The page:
Seiko is not only the oldest Japanese watch manufacture – with horological expertise dating to 1892 – they also have an incredibly strong diving heritage.
In 1965, Seiko released their first dive watch, the 150 meters water-resistant reference 62MAS-010. Many dive watch models followed over the years. And not much has changed in that regard, as Seiko continues to make numerous dive watch models across a broad range of price points.
For this article, we will focus on the modern SRP775 Prospex Diver, based on vintage reference 6309 that was produced from 1976-1988.
Introduced at Baselworld 2015, the Prospex SRP775 Diver, nicknamed the “Turtle,” shares the original 6309’s cushion-shaped case design and has approximately the same dimensions. In fact, the hands, bezel, crown – and even the embossed logo on the back – are virtually the same. There are, of course, differences. For instance, the water-resistance rating has been improved, the movement has been upgraded, the use of a lollipop on the seconds hand has remained but its implementation is different, which we will explain further below.
The Prospex SRP775 features a matte black dial with gilt print and gold plated Lumibrite hour markers. The large hour and minute hands are centrally mounted, and feature gold-plating that complements the gilt dial and bezel. The design of the luminescent sword-shaped hour hand and arrow-shaped minute hand is copied directly from the original 6309.
The centrally mounted second hand, however, has changed. For this particular version, it is baton-shaped on the front with a lollipop-shaped, opposite of the where the lollipop is on 6309s. The front half of the hand is gold-plated and the back half is matte black lume inside the circle. This design looks great, although in low-light situations you would expect the luminescent tip to be on the opposite end like the original. Not a big deal while diving as you are timing minutes underwater, not seconds, and so as long as you know the watch is still ticking, that is what matters in respect to seconds hand.
The rectangular day/date wheel opening in the dial at 3 o’clock was previously somewhat flat, but now that the edges of the date opening are beveled, it appears more three-dimensional.
According to Seiko, there are different date wheel options, depending on the market, the retailer, and so forth. This particular version features the Spanish acronyms for the weekend and English acronyms for the weekdays. “SAB” in blue is short for Sábado (Saturday) and “DOM” in red is short for Domingo (Sunday). The five weekdays are represented by “MON-FRI”, in black.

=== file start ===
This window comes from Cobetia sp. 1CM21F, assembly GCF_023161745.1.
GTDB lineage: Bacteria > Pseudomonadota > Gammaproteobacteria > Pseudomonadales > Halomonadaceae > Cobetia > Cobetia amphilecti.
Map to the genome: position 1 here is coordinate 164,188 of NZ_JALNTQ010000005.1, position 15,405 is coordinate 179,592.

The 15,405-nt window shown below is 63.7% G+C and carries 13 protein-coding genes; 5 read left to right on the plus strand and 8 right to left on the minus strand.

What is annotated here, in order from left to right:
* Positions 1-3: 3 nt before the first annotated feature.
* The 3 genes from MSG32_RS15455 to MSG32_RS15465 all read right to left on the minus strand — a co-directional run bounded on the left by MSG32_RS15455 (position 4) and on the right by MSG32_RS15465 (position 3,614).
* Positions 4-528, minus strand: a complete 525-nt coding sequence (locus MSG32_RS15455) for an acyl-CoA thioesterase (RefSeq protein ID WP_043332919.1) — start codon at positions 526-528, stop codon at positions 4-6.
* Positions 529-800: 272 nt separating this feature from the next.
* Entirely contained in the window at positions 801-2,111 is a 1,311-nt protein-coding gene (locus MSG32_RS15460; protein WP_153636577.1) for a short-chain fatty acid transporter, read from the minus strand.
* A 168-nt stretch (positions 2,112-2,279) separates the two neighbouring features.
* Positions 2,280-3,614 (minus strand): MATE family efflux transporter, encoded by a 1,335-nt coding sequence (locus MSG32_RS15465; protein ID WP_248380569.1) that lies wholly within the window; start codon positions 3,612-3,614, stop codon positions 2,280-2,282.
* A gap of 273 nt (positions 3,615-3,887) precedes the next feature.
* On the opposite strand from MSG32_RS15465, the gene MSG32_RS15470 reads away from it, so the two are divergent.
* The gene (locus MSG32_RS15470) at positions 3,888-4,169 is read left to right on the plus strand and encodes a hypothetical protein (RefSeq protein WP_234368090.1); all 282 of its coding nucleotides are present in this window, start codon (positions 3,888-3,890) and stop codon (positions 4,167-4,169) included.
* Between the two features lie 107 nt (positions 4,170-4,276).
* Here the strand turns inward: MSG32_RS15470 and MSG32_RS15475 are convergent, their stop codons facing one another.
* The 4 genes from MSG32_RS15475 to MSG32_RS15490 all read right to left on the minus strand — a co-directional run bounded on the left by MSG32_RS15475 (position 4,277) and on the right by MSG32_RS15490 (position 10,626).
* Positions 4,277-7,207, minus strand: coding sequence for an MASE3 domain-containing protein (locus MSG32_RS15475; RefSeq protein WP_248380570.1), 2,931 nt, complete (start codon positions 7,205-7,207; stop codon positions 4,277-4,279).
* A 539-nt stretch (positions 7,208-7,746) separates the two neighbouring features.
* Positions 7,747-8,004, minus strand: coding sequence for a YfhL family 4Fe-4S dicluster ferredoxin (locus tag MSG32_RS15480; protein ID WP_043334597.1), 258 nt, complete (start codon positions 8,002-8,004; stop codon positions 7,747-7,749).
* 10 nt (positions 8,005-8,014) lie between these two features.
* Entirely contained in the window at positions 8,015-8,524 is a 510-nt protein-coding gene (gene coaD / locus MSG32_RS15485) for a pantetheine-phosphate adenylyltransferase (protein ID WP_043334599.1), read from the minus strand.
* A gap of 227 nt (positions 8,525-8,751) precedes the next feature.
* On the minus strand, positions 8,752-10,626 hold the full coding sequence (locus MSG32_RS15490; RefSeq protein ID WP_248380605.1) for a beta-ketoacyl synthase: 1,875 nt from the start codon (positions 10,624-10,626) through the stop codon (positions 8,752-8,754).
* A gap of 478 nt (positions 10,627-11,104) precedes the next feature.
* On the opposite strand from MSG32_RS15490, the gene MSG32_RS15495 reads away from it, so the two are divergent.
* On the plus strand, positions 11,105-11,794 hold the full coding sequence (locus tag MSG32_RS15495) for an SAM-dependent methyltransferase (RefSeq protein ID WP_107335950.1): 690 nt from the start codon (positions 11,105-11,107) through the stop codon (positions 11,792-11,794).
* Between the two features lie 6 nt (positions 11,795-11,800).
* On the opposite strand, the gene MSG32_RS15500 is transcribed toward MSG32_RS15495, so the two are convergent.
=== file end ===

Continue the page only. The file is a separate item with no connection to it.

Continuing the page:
While this is not the brightest application of lume I have ever seen on a watch, the luminescent level of the hands and markers is quite generous and very intense. Not to mention, the large markers and hands make the dial incredibly easy to read at a glance, day or night.
The printed script on the dial reads “SEIKO” in gilt lettering at 12 o’clock, and at 6 o’clock, the new Prospex “X” logo, with “AUTOMATIC DIVER’S 200m” just below that. Overall, the printing on the dial is executed very elegantly in my opinion. Too much writing always seems to add clutter.
A black flange, with gilt graduations, is angled at a 45-degree angle and marked with 60 indexes to indicate the seconds or minutes.
Protecting the dial is Seiko’s proprietary Hardlex mineral crystal. The crystal is flat and is recessed just below the bezel, adding a level of armoring compared to a crystal the protrudes above the bezel.
Seiko PADI SRRPA21 Diver “Pepsi” Bezel which we wrote about HERE
The cushion case of the Turtle is part of what gives the watch its distinctive look. It’s also where the unofficial nickname “Turtle” is derived from.
For the 1970s and 1980s, when the original 6309s existed, a 44 mm diameter case was big. It is still big today, but the size is much more prevalent nowadays. For reference, Omega made a variety of similar cushioned-shaped Seamasters around the same time period, and those typically measured under 40 mm in diameter, including the crown.
The 120-click unidirectional rotating bezel (the original 6309 has a 60-click bezel) features a black aluminum insert with a gilt dive scale and a triangle with a luminescent dot at 12 o’clock. The black finish of the bezel features a grain texture that looks particularly stunning with the gilt numerals and graduations. Moreover, the two rows of polished, knurled grooves along the outer flange of the bezel stand out particularly well, especially because the entire top of the case has a contrasting circular brushing.
The cushion case of the Turtle is part of what gives the watch its distinctive look. It’s also where the unofficial nickname ‘Turtle’ is derived from.
On the back side is a solid steel screw down caseback with Seiko’s Tsunami “Air Diver” embossed motif, which is exactly the same as on the 6309, even though the caseback perimeter is slightly different.